In a groundbreaking move set to reshape the energy landscape, Egypt is poised to bolster its own energy infrastructure while propelling Europe towards a cleaner, greener future. The ambitious endeavor, known as the GREGY interconnector, seeks to create a pioneering subsea electricity cable linking Egyptian solar facilities to the European energy market via Greece. This project, gaining significant traction during discussions between Egypt’s Foreign Minister Sameh Shoukry and his Greek counterpart at the recent UN General Assembly, marks a critical stride in reducing Europe’s dependency on fossil fuels.
The visionary GREGY interconnector initiative is spearheaded by the Copelouzos Group, a prominent Greek conglomerate, in collaboration with Infinity Power, a joint venture between UAE-based renewable energy firm Masdar and Egyptian company Infinity. The proposed subsea power cable, stretching approximately 1,400 kilometers, is poised to transmit a formidable 3,000 MW of solar and wind energy generated by Infinity Power to Greece and, subsequently, the broader European market.
Carlos Torres, the Head of Gas and Power Markets Research at consulting firm Rystad Energy, underscores the immense potential the GREGY interconnector presents for Europe. He highlights Egypt’s strategic geographical advantage and superior solar energy potential, offering an ideal backdrop for the development of solar systems, unlike many European nations. A 2020 World Bank study corroborated this assertion, singling out Egypt, alongside other Middle Eastern and North African countries, as possessing the world’s greatest solar energy potential.
Europe’s fervent quest to curtail its reliance on fossil fuels, further exacerbated by geopolitical tensions and energy security concerns stemming from the Russian invasion of Ukraine, has been well-documented. Meanwhile, Egypt grapples with its own energy challenges, as demonstrated by a series of debilitating blackouts during the summer—an unfortunate consequence of years of insufficient investment in energy infrastructure to accommodate its burgeoning population.
Notwithstanding these hurdles, Egypt remains resolute in its pursuit of various energy projects, including the construction of its inaugural nuclear power station. Torres posits that these endeavors are anticipated to fortify Egypt’s position, ensuring it can satisfy domestic energy demands while simultaneously exporting surplus power.
The GREGY interconnector initiative forms a part of a broader strategy to interlink North Africa with Europe. Two subsea cables transmitting electricity between Morocco and Spain are already operational, with several other projects in the planning stages, including propositions to deliver power from Tunisia to Italy.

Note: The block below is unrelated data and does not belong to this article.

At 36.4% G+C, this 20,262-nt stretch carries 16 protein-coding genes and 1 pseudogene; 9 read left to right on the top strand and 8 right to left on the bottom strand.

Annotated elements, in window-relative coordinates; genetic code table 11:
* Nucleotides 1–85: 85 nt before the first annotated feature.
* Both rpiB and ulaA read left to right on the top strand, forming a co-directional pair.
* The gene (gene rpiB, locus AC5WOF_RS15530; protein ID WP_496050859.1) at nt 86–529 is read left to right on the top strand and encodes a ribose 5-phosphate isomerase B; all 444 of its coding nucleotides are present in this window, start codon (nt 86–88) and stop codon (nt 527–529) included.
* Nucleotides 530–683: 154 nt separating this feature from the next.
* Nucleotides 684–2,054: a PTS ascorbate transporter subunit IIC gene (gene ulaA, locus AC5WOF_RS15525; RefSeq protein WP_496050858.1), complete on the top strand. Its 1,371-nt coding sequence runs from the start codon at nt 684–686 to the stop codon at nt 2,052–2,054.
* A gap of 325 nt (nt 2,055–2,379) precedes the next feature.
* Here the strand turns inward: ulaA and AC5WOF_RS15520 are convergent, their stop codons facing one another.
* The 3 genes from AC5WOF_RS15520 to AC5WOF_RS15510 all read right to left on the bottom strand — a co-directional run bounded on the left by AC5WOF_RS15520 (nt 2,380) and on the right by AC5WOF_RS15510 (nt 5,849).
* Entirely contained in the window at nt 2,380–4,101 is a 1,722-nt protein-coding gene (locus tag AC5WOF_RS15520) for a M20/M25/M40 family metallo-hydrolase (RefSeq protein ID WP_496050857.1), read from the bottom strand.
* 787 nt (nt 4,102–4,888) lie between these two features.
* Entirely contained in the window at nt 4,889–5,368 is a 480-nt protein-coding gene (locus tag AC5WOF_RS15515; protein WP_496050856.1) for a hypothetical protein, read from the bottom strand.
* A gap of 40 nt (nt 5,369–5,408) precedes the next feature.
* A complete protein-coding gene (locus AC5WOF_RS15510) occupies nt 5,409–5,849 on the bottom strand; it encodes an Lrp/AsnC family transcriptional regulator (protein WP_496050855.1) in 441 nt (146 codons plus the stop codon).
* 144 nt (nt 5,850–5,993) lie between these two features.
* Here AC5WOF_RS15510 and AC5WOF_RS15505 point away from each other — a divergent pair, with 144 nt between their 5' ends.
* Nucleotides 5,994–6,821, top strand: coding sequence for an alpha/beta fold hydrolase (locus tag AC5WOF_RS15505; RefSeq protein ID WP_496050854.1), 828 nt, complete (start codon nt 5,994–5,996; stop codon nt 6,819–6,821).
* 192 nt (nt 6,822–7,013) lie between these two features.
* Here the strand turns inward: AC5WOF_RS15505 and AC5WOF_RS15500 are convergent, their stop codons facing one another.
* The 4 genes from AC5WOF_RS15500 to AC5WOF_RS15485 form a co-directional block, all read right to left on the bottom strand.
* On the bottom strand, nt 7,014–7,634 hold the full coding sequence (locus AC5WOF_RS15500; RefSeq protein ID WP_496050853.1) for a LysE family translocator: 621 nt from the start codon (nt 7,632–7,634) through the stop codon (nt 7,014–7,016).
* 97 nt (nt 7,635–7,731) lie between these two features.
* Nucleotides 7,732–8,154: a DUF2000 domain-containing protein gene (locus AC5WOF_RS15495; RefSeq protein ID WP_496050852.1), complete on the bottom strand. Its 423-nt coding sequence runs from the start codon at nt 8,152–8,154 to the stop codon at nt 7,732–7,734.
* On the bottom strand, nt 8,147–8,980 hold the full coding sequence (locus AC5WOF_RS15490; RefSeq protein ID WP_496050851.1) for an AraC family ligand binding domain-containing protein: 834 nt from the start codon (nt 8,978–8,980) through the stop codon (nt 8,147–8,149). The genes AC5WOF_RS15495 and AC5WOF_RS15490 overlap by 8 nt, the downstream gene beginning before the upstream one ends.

Noteworthy is the fact that, should the GREGY interconnector come to fruition, it would outstrip all existing subsea transmission lines in terms of length, nearly doubling the size of the present record holder—an undersea link recently completed between Denmark and Britain. While longer than most existing interconnectors, the GREGY project adopts a more pragmatic approach, transporting electrons generated in Egypt to the closest point on the European mainland, thus ensuring a more efficient power supply to other European nations.
In contrast, the alternative project, conceived by UK-based start-up Xlinks, envisions an undersea cable spanning a staggering 3,800 kilometers along the western edge of Europe. Such extensive distances can lead to significant energy losses during transmission, even with recent technological advancements aimed at mitigating these losses.
Conversely, the GREGY interconnector adopts a more streamlined approach by transporting electrons generated in Egypt to the nearest point on the European mainland, guaranteeing a more efficient and reliable power supply to other European countries.
As developers explore diverse strategies to tap into North Africa’s abundant solar resources, it becomes evident that these resources will remain a central focus for energy-hungry European governments in their quest for green alternatives to Russian gas. Carlos Torres predicts an upsurge in high-voltage, long-distance connections in the near future, further solidifying the ties between Europe and regions boasting substantial renewable energy potential.
The GREGY interconnector, championed by Egypt and Greece, marks a momentous stride towards sustainable energy collaboration and European energy diversification, paving the way for a greener and more resilient energy future for both Egypt and Europe.
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